Latest post:

Zooming in… or out
November 18th, 2013

illustration (attribution, if any possible, is at the end of the article)

Zooming in… or out

In meditation, it regularly happens that the mind drifts.

When practising concentration meditation, one would usually re-focus as soon as vigilance notes that the discursive consciousness has lost its pre-chosen object (e.g. some bodily sensation associated to breathing).

When practising insight meditation, one would usually make a 'note' (without a 'I') of what the object of discursive consciousness currently is, without necessarily pulling it back to a pre-defined object, simply observing how the mind shifts and shifts (without obvious central direction or master, in spite of the delusion of the 'I').
There is however an anchor (e.g. the breath): it is to be used when the discursive consciousness starts 'looping' or 'obsessing' on a particular object. However, the classical advice is to "dive in" prior to coming back to the anchor, in order to realise the emptiness of this object, and to use the anchor only when the dive stops producing insights.

For example, if the mind starts obsessing about some event that happened earlier e.g. someone said some word that did hurt, the way to "dive in" is to question the assumptions we make:
• Is what we understood really what the doer meant?
• Is the intention we assign to the doer really the only intention they could have had?
• Was it really directed against us specifically, or was it unconscious aggression toward the whole world?
• Was it about us (we're prone to think so: "centre of the world" delusion), or was it because the doer was hurt by another previous (possibly unrelated) event?
etc. When the exploration is no longer going 'deeper', one may come back to the anchor.

Or for example, if the mind starts obsessing about some physical pain, due to the (possibly inaccurate) posture while meditating, the way to "dive in" is to question the assumptions we make:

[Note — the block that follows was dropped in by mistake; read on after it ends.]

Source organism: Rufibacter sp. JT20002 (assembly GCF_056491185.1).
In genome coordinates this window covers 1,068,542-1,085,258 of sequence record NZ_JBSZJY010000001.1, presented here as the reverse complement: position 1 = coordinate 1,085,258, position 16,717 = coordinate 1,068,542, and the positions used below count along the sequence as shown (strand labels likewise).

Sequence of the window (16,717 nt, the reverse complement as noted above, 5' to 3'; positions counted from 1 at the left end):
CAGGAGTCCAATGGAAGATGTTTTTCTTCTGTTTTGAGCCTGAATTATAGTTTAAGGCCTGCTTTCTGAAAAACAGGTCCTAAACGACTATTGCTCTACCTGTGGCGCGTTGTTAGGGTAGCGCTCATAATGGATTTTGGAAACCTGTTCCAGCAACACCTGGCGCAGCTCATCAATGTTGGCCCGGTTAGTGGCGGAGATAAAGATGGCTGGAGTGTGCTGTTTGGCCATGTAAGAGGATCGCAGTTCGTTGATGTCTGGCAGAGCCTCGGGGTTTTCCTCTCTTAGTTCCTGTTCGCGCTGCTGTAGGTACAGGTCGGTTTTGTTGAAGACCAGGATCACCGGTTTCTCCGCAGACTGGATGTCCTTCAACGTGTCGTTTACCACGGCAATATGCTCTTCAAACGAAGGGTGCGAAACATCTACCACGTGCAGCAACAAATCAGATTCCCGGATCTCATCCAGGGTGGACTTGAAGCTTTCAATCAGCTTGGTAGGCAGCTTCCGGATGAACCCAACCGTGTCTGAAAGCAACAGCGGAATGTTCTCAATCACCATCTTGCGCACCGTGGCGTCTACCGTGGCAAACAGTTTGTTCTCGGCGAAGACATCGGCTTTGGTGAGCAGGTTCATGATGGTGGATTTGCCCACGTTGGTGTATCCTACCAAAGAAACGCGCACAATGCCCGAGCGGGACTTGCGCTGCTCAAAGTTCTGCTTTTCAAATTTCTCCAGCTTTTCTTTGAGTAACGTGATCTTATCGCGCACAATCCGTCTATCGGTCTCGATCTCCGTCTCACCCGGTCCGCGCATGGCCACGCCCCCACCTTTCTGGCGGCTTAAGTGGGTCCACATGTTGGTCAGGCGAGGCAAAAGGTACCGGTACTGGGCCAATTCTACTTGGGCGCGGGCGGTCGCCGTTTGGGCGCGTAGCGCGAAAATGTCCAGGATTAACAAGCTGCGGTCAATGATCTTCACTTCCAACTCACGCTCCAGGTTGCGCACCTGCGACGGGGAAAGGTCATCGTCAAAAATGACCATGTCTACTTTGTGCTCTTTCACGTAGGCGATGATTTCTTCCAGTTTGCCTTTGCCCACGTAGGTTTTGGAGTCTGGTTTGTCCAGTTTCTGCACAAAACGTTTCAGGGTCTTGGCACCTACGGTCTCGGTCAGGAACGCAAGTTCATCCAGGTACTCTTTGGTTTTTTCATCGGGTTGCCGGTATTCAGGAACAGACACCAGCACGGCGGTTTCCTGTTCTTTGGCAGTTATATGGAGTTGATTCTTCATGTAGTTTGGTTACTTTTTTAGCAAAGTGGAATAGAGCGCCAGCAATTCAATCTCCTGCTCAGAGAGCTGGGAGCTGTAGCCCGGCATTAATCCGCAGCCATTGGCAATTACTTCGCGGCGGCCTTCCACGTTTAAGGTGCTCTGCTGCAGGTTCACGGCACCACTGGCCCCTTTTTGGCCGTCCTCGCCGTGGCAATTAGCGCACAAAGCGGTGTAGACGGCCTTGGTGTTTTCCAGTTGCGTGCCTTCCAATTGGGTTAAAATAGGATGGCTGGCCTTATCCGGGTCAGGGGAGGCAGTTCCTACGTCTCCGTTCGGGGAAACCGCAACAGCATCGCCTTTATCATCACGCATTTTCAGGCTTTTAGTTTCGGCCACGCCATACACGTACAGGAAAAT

• What precise body part is painful (is it really the 'whole' knee, or is it only the front of it)?
• Is the pain constant or varying?
• Is it changing as one inhales or one exhales?
• Is shifting the attention 'into' it changing the experience itself?
• Is a shift in posture having an effect?
etc. When the exploration is no longer going 'deeper', one may come back to the anchor.

That's introspection, and this is a classic tool to realise the emptiness of phenomena: the more you "dive in", the more you realise that there's no absolute essence to them, no 'core' that is unmovable.

In some circumstances, of course, it may appear that there is an intangible barrier… but the more you practise, the more you perceive how such barriers arise out of the mind refusing to dive in further, rather than out of actual impossibilities.

Two truths

The above are very useful techniques, but sometimes meditators get locked into habits about these: as soon as the mind loops, hop!, a dive takes place, "What's going on here? What is this phenomenon? What am I experiencing exactly right now? …"
This is a wholesome habit, no doubt, but still a habit!

So, for the non-beginner meditators, I believe it's worth mentioning an alternative when the mind loops: instead of zooming in, zooming out!

Instead of seeking the emptiness of the object in consciousness, which is only one of the two truths, try to explore the other of the two truths… by accepting that the mind is currently looping, taking this as a fact, and zooming out!
• Why do you loop right now?
• What is your intention behind looping?
• What of the context are you trying to leave in the background by obsessing on this particular foreground?
• What are you avoiding, or seeking, thanks to this momentary obsession?
• Why pick this particular object of momentary obsession rather than another?
When the exploration is no longer going 'wider', one may come back to the anchor.

In short, instead of asking "what is this?"  by taking a closer look, one may ask "what is this?"  by taking a step back and relating it to the conventional context!
Two truths, and your experience is in the Middle…

Happy exploration!

#Buddhism   #meditation  
"meditation series":